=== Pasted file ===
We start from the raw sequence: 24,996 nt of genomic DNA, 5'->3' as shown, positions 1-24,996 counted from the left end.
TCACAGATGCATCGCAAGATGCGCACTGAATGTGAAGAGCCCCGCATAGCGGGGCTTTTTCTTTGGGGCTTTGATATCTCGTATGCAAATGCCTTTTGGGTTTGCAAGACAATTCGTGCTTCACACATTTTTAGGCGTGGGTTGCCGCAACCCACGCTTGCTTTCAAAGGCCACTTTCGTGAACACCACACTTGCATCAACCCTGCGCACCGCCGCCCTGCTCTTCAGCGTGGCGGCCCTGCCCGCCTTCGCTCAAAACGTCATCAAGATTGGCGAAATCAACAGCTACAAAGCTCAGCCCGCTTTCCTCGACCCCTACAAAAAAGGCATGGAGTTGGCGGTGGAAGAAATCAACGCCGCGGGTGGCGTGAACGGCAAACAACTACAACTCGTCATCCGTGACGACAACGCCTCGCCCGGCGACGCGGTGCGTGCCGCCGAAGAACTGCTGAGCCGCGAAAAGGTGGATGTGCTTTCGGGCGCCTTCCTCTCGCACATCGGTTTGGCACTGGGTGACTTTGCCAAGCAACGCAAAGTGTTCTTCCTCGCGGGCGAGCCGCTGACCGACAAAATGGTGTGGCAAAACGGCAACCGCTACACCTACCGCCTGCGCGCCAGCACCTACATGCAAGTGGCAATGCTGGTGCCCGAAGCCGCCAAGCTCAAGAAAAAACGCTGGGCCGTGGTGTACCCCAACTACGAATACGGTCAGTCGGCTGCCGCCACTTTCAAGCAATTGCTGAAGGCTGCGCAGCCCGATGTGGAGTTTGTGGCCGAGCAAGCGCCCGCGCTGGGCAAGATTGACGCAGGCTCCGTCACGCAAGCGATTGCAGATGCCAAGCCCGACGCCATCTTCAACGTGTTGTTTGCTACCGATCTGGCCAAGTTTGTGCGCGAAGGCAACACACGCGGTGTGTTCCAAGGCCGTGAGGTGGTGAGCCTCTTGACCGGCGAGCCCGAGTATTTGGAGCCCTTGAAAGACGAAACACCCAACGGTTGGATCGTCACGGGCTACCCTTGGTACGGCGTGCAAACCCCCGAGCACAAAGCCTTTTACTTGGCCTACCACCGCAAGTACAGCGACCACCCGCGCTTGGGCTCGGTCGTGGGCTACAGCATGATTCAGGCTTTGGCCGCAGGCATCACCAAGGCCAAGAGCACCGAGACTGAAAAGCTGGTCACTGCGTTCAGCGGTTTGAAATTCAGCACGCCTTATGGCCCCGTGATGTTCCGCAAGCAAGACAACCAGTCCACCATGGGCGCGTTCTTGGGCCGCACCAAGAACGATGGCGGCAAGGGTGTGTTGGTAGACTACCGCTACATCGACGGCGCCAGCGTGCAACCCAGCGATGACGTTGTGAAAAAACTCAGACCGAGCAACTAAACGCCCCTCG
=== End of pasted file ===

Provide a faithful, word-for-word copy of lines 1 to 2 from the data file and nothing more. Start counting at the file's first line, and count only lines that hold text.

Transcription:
We start from the raw sequence: 24,996 nt of genomic DNA, 5'->3' as shown, positions 1-24,996 counted from the left end.
TCACAGATGCATCGCAAGATGCGCACTGAATGTGAAGAGCCCCGCATAGCGGGGCTTTTTCTTTGGGGCTTTGATATCTCGTATGCAAATGCCTTTTGGGTTTGCAAGACAATTCGTGCTTCACACATTTTTAGGCGTGGGTTGCCGCAACCCACGCTTGCTTTCAAAGGCCACTTTCGTGAACACCACACTTGCATCAACCCTGCGCACCGCCGCCCTGCTCTTCAGCGTGGCGGCCCTGCCCGCCTTCGCTCAAAACGTCATCAAGATTGGCGAAATCAACAGCTACAAAGCTCAGCCCGCTTTCCTCGACCCCTACAAAAAAGGCATGGAGTTGGCGGTGGAAGAAATCAACGCCGCGGGTGGCGTGAACGGCAAACAACTACAACTCGTCATCCGTGACGACAACGCCTCGCCCGGCGACGCGGTGCGTGCCGCCGAAGAACTGCTGAGCCGCGAAAAGGTGGATGTGCTTTCGGGCGCCTTCCTCTCGCACATCGGTTTGGCACTGGGTGACTTTGCCAAGCAACGCAAAGTGTTCTTCCTCGCGGGCGAGCCGCTGACCGACAAAATGGTGTGGCAAAACGGCAACCGCTACACCTACCGCCTGCGCGCCAGCACCTACATGCAAGTGGCAATGCTGGTGCCCGAAGCCGCCAAGCTCAAGAAAAAACGCTGGGCCGTGGTGTACCCCAACTACGAATACGGTCAGTCGGCTGCCGCCACTTTCAAGCAATTGCTGAAGGCTGCGCAGCCCGATGTGGAGTTTGTGGCCGAGCAAGCGCCCGCGCTGGGCAAGATTGACGCAGGCTCCGTCACGCAAGCGATTGCAGATGCCAAGCCCGACGCCATCTTCAACGTGTTGTTTGCTACCGATCTGGCCAAGTTTGTGCGCGAAGGCAACACACGCGGTGTGTTCCAAGGCCGTGAGGTGGTGAGCCTCTTGACCGGCGAGCCCGAGTATTTGGAGCCCTTGAAAGACGAAACACCCAACGGTTGGATCGTCACGGGCTACCCTTGGTACGGCGTGCAAACCCCCGAGCACAAAGCCTTTTACTTGGCCTACCACCGCAAGTACAGCGACCACCCGCGCTTGGGCTCGGTCGTGGGCTACAGCATGATTCAGGCTTTGGCCGCAGGCATCACCAAGGCCAAGAGCACCGAGACTGAAAAGCTGGTCACTGCGTTCAGCGGTTTGAAATTCAGCACGCCTTATGGCCCCGTGATGTTCCGCAAGCAAGACAACCAGTCCACCATGGGCGCGTTCTTGGGCCGCACCAAGAACGATGGCGGCAAGGGTGTGTTGGTAGACTACCGCTACATCGACGGCGCCAGCGTGCAACCCAGCGATGACGTTGTGAAAAAACTCAGACCGAGCAACTAAACGCCCCTCG